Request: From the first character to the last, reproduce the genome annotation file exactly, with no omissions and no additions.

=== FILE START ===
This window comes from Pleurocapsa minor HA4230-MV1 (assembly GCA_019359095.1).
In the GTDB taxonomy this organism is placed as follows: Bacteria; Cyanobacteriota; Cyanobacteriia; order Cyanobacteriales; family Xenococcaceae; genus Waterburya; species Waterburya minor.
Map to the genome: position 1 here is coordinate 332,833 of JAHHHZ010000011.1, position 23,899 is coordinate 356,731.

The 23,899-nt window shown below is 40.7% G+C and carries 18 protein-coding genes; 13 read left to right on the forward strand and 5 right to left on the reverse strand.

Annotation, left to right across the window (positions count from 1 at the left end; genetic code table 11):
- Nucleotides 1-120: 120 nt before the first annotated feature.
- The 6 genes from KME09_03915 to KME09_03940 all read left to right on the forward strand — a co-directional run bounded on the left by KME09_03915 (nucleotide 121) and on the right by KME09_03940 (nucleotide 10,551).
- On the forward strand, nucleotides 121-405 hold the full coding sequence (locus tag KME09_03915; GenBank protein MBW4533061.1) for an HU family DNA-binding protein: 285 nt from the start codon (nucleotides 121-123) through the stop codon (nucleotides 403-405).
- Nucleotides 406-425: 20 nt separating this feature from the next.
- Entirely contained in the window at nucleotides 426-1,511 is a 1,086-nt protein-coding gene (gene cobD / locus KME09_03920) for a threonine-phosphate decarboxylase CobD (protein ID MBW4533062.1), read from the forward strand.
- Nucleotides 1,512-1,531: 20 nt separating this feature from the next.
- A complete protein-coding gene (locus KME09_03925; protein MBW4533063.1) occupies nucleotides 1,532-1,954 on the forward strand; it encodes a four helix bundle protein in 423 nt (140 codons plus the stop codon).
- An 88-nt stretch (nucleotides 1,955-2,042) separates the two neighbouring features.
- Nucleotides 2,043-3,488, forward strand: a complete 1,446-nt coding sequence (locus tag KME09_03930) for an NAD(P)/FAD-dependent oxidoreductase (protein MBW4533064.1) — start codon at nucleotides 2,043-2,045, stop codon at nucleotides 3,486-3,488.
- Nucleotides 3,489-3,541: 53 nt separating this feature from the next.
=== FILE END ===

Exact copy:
This window comes from Pleurocapsa minor HA4230-MV1 (assembly GCA_019359095.1).
In the GTDB taxonomy this organism is placed as follows: Bacteria; Cyanobacteriota; Cyanobacteriia; order Cyanobacteriales; family Xenococcaceae; genus Waterburya; species Waterburya minor.
Map to the genome: position 1 here is coordinate 332,833 of JAHHHZ010000011.1, position 23,899 is coordinate 356,731.

The 23,899-nt window shown below is 40.7% G+C and carries 18 protein-coding genes; 13 read left to right on the forward strand and 5 right to left on the reverse strand.

Annotation, left to right across the window (positions count from 1 at the left end; genetic code table 11):
- Nucleotides 1-120: 120 nt before the first annotated feature.
- The 6 genes from KME09_03915 to KME09_03940 all read left to right on the forward strand — a co-directional run bounded on the left by KME09_03915 (nucleotide 121) and on the right by KME09_03940 (nucleotide 10,551).
- On the forward strand, nucleotides 121-405 hold the full coding sequence (locus tag KME09_03915; GenBank protein MBW4533061.1) for an HU family DNA-binding protein: 285 nt from the start codon (nucleotides 121-123) through the stop codon (nucleotides 403-405).
- Nucleotides 406-425: 20 nt separating this feature from the next.
- Entirely contained in the window at nucleotides 426-1,511 is a 1,086-nt protein-coding gene (gene cobD / locus KME09_03920) for a threonine-phosphate decarboxylase CobD (protein ID MBW4533062.1), read from the forward strand.
- Nucleotides 1,512-1,531: 20 nt separating this feature from the next.
- A complete protein-coding gene (locus KME09_03925; protein MBW4533063.1) occupies nucleotides 1,532-1,954 on the forward strand; it encodes a four helix bundle protein in 423 nt (140 codons plus the stop codon).
- An 88-nt stretch (nucleotides 1,955-2,042) separates the two neighbouring features.
- Nucleotides 2,043-3,488, forward strand: a complete 1,446-nt coding sequence (locus tag KME09_03930) for an NAD(P)/FAD-dependent oxidoreductase (protein MBW4533064.1) — start codon at nucleotides 2,043-2,045, stop codon at nucleotides 3,486-3,488.
- Nucleotides 3,489-3,541: 53 nt separating this feature from the next.